Doesn't it seem like everything has become political these days?
It used to be that politics was simply one area of life. We socialized with folks at work, church and community organizations without caring or even knowing what party they belonged to.
If I sound wistful for such times, I would, wouldn't I? After all, I'm a conservative. A core instinct of conservatives is that most of life should happen outside of politics. We want life to be about family, neighbors, jobs, churches and volunteer organizations. We want government to perform its basic functions, and if it does, it will largely stay out of our way so we can live our lives.
For the progressive left, on the other hand, politics is everything and everything is politics. Convinced of the moral superiority of their agenda, many progressives are determined to impose their preferences on others. When they can't get their way through the normal legislative process, they do an end-run around democracy and use other means.
This is why nothing today can escape politics — not church, not the university, and not even the neighborhood.
The strategy has expanded to corporate America, where activists are pressuring businesses to adopt progressive policies through organized shareholder activism. Companies with business lines often wholly unrelated are being asked to take action on issues like the rights of indigenous peoples, use of pesticides, deforestation, gender justice, clean energy and climate change. These resolutions are pushed by the proxy advisory "industry," which consists of only two companies: Institutional Shareholder Services and Glass Lewis & Co.
It was already a problem that proxy advisory services, with no financial stake in the outcome and no fiduciary duty to shareholders, were able to wield significant influence over the outcomes of corporate governance. Most investors are passive and tend to follow their recommendations without thought.
But then the 2010 Dodd-Frank law and several new Securities and Exchange Commission regulations increased the number of matters that require shareholder votes. This is why a Tesla shareholder controlling only 12 shares of stock was able to recently introduce a resolution to oust Elon Musk as chairman. I wonder if this contributed to Musk's recent ill-advised tweet about taking Tesla private.
Such nuisance resolutions cost companies valuable time and money. But much worse than nuisance resolutions, the proxy advisers have adopted many left-leaning policy objectives, and they are using their inappropriate level of influence to "drive major policies at most publicly traded companies," according to Timothy Doyle of the American Council for Capital Formation.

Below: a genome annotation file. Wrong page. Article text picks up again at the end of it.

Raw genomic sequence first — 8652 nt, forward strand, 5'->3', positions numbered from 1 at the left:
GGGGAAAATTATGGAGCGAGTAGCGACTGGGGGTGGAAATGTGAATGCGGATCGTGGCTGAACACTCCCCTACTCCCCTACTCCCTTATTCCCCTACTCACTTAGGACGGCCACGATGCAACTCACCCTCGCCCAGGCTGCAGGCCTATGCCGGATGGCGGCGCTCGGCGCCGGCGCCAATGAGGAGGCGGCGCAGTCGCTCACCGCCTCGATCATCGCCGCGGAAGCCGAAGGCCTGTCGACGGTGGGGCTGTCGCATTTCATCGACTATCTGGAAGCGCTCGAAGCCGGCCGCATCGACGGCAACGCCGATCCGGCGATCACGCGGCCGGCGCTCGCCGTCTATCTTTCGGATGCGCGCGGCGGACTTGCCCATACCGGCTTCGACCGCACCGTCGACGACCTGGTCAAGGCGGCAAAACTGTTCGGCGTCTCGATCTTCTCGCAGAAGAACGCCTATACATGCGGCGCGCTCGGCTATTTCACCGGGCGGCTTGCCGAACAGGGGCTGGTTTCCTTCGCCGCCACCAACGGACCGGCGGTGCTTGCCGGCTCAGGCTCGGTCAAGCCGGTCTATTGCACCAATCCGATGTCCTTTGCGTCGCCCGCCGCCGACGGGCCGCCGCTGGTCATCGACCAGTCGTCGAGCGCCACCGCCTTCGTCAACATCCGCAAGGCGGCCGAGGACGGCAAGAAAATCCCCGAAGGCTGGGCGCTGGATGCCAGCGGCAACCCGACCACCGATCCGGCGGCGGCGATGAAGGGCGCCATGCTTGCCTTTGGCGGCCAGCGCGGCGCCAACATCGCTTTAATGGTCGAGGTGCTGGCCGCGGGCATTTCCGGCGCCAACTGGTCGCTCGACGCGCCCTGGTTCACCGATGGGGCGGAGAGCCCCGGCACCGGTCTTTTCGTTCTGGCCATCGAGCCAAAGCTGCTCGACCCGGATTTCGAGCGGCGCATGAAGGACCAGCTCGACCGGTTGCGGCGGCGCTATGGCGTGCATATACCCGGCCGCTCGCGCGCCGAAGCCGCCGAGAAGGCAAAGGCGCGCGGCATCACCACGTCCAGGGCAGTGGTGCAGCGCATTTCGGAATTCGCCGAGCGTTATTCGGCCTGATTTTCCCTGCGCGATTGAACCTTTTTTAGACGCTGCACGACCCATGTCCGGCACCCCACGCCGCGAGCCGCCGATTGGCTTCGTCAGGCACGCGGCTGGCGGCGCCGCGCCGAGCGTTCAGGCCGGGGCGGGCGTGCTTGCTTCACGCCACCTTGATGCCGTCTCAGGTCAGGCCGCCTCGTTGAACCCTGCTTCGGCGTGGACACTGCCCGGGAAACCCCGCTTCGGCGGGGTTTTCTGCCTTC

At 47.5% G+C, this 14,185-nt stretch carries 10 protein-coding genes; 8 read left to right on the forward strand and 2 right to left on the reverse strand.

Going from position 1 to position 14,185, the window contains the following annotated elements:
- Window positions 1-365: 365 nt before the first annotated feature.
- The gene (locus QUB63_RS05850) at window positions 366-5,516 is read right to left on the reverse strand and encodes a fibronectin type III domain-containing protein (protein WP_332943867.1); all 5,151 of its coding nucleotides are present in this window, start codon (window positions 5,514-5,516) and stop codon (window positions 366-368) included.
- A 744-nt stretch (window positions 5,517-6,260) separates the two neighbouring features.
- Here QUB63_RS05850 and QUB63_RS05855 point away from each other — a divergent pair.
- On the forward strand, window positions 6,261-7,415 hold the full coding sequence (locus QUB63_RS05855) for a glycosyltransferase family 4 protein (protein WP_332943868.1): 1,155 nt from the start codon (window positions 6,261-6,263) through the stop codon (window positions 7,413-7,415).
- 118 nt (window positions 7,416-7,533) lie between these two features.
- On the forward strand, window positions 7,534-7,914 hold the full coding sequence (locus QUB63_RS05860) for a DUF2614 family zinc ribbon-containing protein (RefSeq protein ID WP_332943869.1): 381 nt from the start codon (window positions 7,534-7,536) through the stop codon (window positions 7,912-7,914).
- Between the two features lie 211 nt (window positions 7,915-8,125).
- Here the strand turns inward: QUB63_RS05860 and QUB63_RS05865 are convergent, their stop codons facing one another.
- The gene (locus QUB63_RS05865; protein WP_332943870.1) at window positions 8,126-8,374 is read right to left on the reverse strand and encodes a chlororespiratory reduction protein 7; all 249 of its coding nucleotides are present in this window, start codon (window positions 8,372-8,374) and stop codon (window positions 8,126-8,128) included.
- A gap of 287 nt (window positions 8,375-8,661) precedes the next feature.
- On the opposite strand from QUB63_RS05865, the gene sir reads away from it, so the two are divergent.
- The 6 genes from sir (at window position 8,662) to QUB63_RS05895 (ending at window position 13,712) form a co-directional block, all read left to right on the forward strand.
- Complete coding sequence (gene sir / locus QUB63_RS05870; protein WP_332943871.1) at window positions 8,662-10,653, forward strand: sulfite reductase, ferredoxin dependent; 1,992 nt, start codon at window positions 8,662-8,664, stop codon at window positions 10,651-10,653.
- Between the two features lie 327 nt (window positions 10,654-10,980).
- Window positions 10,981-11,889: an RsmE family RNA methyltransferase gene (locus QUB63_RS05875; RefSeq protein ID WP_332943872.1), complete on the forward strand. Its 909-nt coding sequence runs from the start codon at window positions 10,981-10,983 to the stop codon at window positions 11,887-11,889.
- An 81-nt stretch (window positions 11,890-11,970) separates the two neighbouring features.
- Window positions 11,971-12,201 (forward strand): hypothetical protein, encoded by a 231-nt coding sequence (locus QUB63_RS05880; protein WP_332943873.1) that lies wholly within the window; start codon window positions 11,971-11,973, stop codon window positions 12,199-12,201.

Of course, shareholders are entitled to weigh in on the governance of a company. But proxy advisers who should be representing the interests of ordinary shareholders and pensioners have been conscripted into the game of politics at the expense of shareholder value. This does a disservice to ordinary shareholders. At the very least, it is a distraction to management, but at worst, it risks reduced growth.
Individual investors want (and need) returns, not politics, from their stock investments. According to a recent poll by Spectrem Group, around three-quarters of pension plan members believe managers should focus on maximizing returns, while a small portion want managers to focus on social and political causes.
The good news is that Congress is aware of the problem and is considering the Corporate Governance Reform and Transparency Act of 2018, which has already passed the House and is being considered by the Senate. And the SEC announced it will hold a roundtable discussion on the issue, which is usually a first step toward a new rule-making or clarification of rules.
But the pushback has begun. In his influential New York Timescolumn, Andrew Ross Sorkin recently mischaracterized this effort as simply protecting "corporations that are unwilling and unprepared to adapt to a changing world." But Sorkin has this one wrong. The effort by ideological activists to politicize corporate governance cuts cleanly across the interests of ordinary shareholders, and they know it. According to a 2017 analysis by Broadridge and PricewaterhouseCoopers, the large institutional investors supported environmental and social board resolutions 54 percent of the time, while only 10 percent of shares held by individuals supported such resolutions.
If we want maximum economic growth and job creation, and workplaces free of political conflict, corporate management needs to be free to pursue maximum value for the good of their employees and shareholders, free of political manipulation. Let's start pushing politics out of every aspect of life, including the boardroom.
The above op-ed also appeared in the following publications:
The Missoulian, The Beatrice Daily Sun, The Herald & Review, The Merced Sun-Star, Helena Independent Record, The Journal-Gazette & Times-Courier, Madison.com, La Crosse Tribune, HeleneAir.com, Cable One, WisconsinNews, The Southern Business Journal, Magic Valley, and the Daily Journal online.